We observe this day in the memory and in honour of the many who have lost their young lives to this pandemic.
We observe this day to pay tribute to the many committed and passionate scientists, virologists, activists, mothers, fathers, brothers, sons, sisters, husbands, wives, children, grandparents, uncles, aunts and friends who incessantly and tirelessly for the last 30 years are fighting against and raising awareness about this pandemic.
We observe this day to fight the infinite ignorance of many who see this pandemic as a stigma.
We observe this day to pay tribute to Willy Rozenbaum who thirty years ago came across a mysterious new syndrome that was taking the lives of young people and the best thing he could do was to ask Prof Luc Montagnier for a consultation.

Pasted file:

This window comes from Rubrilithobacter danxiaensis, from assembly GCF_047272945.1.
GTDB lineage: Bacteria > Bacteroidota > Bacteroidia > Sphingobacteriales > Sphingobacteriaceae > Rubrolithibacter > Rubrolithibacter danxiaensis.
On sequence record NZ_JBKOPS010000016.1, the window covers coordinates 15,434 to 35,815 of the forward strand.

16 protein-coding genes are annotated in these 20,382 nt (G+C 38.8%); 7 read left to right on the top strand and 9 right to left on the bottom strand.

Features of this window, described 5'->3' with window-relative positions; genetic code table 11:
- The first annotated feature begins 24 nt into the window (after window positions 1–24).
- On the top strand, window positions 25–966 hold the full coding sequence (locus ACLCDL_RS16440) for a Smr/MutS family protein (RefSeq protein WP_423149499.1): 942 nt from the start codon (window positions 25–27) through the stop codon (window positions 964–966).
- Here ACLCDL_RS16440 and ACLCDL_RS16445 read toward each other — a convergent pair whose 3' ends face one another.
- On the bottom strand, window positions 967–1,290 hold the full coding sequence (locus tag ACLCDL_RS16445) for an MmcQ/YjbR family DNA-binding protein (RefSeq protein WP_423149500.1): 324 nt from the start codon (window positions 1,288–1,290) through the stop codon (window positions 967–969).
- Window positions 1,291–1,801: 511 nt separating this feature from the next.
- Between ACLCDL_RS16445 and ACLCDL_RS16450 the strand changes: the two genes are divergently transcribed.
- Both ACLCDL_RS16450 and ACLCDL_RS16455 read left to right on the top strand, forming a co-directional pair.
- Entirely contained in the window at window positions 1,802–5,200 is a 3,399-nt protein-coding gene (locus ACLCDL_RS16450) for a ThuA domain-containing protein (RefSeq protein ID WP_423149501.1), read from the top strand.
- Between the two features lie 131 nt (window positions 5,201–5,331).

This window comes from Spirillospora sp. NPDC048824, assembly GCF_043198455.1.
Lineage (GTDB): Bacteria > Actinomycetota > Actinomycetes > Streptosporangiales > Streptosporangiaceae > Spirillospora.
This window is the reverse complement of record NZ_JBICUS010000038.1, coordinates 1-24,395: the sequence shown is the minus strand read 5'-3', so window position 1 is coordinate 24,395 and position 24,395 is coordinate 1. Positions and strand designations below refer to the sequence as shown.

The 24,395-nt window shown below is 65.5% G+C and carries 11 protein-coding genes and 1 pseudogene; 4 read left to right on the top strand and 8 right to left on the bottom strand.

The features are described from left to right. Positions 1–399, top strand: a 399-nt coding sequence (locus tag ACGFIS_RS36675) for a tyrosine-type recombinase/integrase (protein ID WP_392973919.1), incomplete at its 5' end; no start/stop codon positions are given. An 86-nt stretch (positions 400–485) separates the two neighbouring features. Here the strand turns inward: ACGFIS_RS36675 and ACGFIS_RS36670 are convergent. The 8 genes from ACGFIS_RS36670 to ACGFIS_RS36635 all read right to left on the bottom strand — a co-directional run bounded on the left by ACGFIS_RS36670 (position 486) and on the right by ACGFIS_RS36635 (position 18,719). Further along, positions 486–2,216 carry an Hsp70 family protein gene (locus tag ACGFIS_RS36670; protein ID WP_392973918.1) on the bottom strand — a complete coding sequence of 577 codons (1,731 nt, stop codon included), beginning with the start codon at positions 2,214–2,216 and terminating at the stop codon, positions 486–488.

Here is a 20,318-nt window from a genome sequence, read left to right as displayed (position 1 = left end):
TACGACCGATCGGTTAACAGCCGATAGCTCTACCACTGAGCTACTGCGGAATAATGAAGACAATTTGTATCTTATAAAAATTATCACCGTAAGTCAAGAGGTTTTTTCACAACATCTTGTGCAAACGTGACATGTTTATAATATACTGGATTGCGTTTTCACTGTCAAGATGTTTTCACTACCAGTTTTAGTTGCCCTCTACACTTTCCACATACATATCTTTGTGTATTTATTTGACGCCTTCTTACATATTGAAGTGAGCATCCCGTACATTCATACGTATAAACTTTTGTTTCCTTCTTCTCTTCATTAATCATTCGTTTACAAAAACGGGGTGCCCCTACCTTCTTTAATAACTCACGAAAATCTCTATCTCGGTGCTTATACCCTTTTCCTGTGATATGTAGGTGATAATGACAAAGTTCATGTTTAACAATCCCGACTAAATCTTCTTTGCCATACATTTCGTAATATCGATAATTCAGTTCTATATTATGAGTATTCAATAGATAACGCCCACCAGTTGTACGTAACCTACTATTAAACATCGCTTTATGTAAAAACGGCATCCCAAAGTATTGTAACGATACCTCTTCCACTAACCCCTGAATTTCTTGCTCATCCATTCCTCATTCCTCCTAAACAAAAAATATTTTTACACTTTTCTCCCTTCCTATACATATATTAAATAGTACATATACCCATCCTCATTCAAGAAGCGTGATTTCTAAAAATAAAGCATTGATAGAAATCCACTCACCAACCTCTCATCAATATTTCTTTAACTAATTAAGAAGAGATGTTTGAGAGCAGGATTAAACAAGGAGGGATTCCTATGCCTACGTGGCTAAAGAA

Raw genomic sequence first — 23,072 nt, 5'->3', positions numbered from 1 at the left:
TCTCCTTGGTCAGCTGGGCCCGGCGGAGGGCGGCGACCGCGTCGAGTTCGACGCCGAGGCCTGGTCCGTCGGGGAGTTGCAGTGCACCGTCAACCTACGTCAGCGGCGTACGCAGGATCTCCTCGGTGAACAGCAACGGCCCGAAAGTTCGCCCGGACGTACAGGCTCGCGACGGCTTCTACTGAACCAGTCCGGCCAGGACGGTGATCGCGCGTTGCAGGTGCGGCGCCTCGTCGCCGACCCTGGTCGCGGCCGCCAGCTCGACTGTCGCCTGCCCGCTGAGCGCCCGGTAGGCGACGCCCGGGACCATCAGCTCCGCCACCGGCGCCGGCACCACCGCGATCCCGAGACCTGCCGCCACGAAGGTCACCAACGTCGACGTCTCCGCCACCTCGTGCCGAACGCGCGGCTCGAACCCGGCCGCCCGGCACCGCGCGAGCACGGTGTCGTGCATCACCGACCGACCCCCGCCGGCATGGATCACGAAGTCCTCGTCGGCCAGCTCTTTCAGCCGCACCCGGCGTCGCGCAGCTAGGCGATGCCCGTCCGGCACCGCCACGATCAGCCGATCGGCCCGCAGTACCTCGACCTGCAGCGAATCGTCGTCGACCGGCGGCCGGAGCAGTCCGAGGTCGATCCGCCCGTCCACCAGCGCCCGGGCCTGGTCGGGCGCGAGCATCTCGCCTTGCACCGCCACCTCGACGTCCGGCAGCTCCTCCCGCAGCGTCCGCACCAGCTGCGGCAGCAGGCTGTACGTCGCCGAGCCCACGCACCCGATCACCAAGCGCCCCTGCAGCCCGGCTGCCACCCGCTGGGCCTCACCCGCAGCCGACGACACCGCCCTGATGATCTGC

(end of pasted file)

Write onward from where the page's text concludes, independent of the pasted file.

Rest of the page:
We observe this day to pay tribute to two colleagues of Global Programme on AIDS at the World Health Organization, James W. Bunn and Thomas Netter and their boss Dr Mann who back in August 1987 came up with the idea of observing World AIDS day.
World AIDS day means a lot to me. And this is for a simple reason. I lost a cousin and many friends to this terrible pandemic.
I was angry when I lost them. Angry because at the time, being infected was a death sentence. And this terrible death sentence was not just medical one, it was a social death sentence. And that is what made me furious.
Thirty years later, science has made progress and now those infected have a higher life expectancy - albeit not all over the world.
BUT and there is a big BUT here...... The society has not made much progress. HIV and AIDS is still a stigma and those affected are subject to discrimination.
World AIDS Day message is Getting to Zero. Let's make sure that getting to zero is not just in terms of infection, but also getting to zero in terms of discrimination.